This coming Saturday through Tuesday is the International Home & Housewares Show in Chicago. My fabulous publishers, Harvard Common Press, are bringing me out there to talk books and schmooze. This is a huge event where you get to see the latest and greatest of everything from mixers and blenders to vacuums and pressure cookers, tableware, bakeware, coffee makers, slow cookers and even hair dryers and irons. Its like Martha Stewart’s closet:) Or at least what I imagine it to be. One can go crazy lusting after so many things. Its for the trade – you cannot buy – but I will be taking notes and report back. They have this cool display that explains color trends and I am always fascinated by that one. Red was huge last year. We shall see what the color forecasters have in mind for us (yes, there is such a job!)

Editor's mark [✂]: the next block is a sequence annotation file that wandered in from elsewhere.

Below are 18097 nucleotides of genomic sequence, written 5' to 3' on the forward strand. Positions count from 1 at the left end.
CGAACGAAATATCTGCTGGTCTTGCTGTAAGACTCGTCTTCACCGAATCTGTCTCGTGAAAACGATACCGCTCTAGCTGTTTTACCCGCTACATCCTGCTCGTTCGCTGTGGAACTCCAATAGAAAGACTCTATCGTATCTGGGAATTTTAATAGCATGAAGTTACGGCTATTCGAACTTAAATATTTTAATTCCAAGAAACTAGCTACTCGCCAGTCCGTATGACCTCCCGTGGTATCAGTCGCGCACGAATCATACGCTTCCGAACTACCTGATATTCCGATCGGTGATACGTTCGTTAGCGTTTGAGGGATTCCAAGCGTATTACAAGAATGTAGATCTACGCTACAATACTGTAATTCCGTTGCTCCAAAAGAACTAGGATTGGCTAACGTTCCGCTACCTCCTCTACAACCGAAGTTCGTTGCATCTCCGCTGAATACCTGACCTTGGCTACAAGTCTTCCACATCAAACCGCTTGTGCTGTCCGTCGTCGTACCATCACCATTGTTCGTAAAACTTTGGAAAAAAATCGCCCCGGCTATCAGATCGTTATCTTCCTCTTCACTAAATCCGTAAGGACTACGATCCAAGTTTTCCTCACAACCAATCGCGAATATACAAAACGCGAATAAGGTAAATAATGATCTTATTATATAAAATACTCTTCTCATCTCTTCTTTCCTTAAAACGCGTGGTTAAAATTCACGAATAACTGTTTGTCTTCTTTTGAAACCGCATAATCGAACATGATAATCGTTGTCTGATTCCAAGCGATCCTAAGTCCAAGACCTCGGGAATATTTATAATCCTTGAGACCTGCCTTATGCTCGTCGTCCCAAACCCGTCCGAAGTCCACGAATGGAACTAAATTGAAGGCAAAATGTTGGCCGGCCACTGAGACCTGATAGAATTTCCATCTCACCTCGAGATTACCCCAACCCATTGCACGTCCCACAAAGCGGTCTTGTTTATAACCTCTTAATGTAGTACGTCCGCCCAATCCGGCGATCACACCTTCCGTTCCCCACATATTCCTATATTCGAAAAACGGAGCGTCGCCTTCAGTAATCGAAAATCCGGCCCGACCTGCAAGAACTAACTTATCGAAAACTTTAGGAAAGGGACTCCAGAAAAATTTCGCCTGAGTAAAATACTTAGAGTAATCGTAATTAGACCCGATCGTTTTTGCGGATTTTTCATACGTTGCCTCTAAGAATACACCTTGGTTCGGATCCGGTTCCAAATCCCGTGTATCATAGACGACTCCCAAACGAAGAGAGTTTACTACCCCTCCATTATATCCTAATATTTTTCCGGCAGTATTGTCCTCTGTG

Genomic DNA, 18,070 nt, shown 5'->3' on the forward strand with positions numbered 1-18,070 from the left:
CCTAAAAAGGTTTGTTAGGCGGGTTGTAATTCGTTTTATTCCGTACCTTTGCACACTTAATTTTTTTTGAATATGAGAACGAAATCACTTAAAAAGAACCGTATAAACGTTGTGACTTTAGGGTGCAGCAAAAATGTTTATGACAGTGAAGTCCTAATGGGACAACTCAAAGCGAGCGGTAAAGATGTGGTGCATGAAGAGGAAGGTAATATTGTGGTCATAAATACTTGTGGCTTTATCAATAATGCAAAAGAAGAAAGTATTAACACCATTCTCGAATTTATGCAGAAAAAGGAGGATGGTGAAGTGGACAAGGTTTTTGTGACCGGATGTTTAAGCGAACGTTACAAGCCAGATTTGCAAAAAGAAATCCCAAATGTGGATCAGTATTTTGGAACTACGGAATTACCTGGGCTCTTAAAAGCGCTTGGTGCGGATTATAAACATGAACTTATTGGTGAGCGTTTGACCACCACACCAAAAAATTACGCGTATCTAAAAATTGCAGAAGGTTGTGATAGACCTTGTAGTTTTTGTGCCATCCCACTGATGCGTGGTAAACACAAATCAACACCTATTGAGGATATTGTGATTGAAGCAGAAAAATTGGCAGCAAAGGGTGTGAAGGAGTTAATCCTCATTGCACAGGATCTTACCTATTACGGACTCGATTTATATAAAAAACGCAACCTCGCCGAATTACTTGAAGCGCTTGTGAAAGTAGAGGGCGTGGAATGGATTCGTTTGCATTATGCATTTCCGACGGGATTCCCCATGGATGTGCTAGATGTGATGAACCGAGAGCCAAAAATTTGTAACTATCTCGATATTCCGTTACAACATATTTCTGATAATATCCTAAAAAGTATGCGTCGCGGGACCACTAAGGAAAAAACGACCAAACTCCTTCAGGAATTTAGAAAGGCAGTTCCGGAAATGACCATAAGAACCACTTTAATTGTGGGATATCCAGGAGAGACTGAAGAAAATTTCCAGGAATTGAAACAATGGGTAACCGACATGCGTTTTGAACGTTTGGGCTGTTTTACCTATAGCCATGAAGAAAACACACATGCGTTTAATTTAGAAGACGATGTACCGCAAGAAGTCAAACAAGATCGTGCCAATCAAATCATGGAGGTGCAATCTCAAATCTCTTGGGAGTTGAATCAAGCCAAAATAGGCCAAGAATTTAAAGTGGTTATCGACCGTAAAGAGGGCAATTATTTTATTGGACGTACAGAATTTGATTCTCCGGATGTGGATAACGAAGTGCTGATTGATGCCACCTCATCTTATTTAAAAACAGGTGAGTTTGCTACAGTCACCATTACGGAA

Turns out, a lot. I just got back from our second 24-hour airing of The Bon Appetit Collection on HSN. We debuted two new products: a blender and a multi-cooker. The blender took me by surprise….I mean, what could really be new in the world of blenders? Blades. EIGHT of them. Six facing up, two facing down, a few with serrated edges and – wait for it – the two groupings of blades turn in opposite directions! We have this animated diagram that we show during the segments and it is actually kind of awesome. We made everything from green smoothies to Moroccan Carrot Soup (comes in the accompanying booklet) to pina coladas that rival those from your favorite Caribbean haunt. The ice in the beverage is chopped so smoothly its practically creamy. The blender is 1000 watts (1.3 HP) and meant to rival a Vita Mix. I have a Vita Mix at home and do rely on the tamper from time to time, which is something our BA blender doesn’t need. We did a live demo where we make a homestyle V-8 juice and filled the 7 1/2 quart container to the brim with whole tomatoes and huge raw carrot chunks and then turn it on and just stand back….you can see through the clear plastic carafe how the two sets of blades create a vortex. The bottom veggies start disappearing and pureeing and gradually the vortex works its way up until all the veggies are liquified – with no help from you needed. Then just to be OTT we open the small top lid and add whole celery stalks, leaves and all and the vortex just sucks them in and Voila! Incredibly tasty, healthy veg juice. By the way, this gorgeous orange is just one of the colors. We’ve got Black, Red, Blue and Green, too.